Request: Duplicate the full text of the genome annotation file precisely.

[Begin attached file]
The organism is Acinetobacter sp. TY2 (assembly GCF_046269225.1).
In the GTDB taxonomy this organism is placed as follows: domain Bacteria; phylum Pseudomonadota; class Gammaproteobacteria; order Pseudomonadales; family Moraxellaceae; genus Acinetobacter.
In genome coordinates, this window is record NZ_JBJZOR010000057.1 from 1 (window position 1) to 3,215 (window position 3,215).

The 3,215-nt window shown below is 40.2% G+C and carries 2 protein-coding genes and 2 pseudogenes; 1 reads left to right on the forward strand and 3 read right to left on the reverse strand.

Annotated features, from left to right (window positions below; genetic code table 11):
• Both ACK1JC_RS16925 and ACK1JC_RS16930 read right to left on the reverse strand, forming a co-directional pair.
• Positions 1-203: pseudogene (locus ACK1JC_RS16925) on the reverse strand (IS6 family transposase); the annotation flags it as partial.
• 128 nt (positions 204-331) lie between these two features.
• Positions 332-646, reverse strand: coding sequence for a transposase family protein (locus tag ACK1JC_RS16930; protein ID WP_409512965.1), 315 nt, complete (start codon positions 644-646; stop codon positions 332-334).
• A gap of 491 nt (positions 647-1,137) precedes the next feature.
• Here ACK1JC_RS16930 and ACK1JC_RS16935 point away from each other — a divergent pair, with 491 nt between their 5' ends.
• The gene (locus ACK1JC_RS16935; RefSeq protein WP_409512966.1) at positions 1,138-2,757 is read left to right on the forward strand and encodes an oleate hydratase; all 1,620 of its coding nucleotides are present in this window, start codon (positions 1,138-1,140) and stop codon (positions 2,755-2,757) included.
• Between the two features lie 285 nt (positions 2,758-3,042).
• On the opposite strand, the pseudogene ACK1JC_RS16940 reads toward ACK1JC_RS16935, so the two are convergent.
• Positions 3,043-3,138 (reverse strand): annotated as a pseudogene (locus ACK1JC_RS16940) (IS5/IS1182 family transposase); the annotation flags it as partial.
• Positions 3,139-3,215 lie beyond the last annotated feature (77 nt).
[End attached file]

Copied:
The organism is Acinetobacter sp. TY2 (assembly GCF_046269225.1).
In the GTDB taxonomy this organism is placed as follows: domain Bacteria; phylum Pseudomonadota; class Gammaproteobacteria; order Pseudomonadales; family Moraxellaceae; genus Acinetobacter.
In genome coordinates, this window is record NZ_JBJZOR010000057.1 from 1 (window position 1) to 3,215 (window position 3,215).

The 3,215-nt window shown below is 40.2% G+C and carries 2 protein-coding genes and 2 pseudogenes; 1 reads left to right on the forward strand and 3 read right to left on the reverse strand.

Annotated features, from left to right (window positions below; genetic code table 11):
• Both ACK1JC_RS16925 and ACK1JC_RS16930 read right to left on the reverse strand, forming a co-directional pair.
• Positions 1-203: pseudogene (locus ACK1JC_RS16925) on the reverse strand (IS6 family transposase); the annotation flags it as partial.
• 128 nt (positions 204-331) lie between these two features.
• Positions 332-646, reverse strand: coding sequence for a transposase family protein (locus tag ACK1JC_RS16930; protein ID WP_409512965.1), 315 nt, complete (start codon positions 644-646; stop codon positions 332-334).
• A gap of 491 nt (positions 647-1,137) precedes the next feature.
• Here ACK1JC_RS16930 and ACK1JC_RS16935 point away from each other — a divergent pair, with 491 nt between their 5' ends.
• The gene (locus ACK1JC_RS16935; RefSeq protein WP_409512966.1) at positions 1,138-2,757 is read left to right on the forward strand and encodes an oleate hydratase; all 1,620 of its coding nucleotides are present in this window, start codon (positions 1,138-1,140) and stop codon (positions 2,755-2,757) included.
• Between the two features lie 285 nt (positions 2,758-3,042).
• On the opposite strand, the pseudogene ACK1JC_RS16940 reads toward ACK1JC_RS16935, so the two are convergent.
• Positions 3,043-3,138 (reverse strand): annotated as a pseudogene (locus ACK1JC_RS16940) (IS5/IS1182 family transposase); the annotation flags it as partial.
• Positions 3,139-3,215 lie beyond the last annotated feature (77 nt).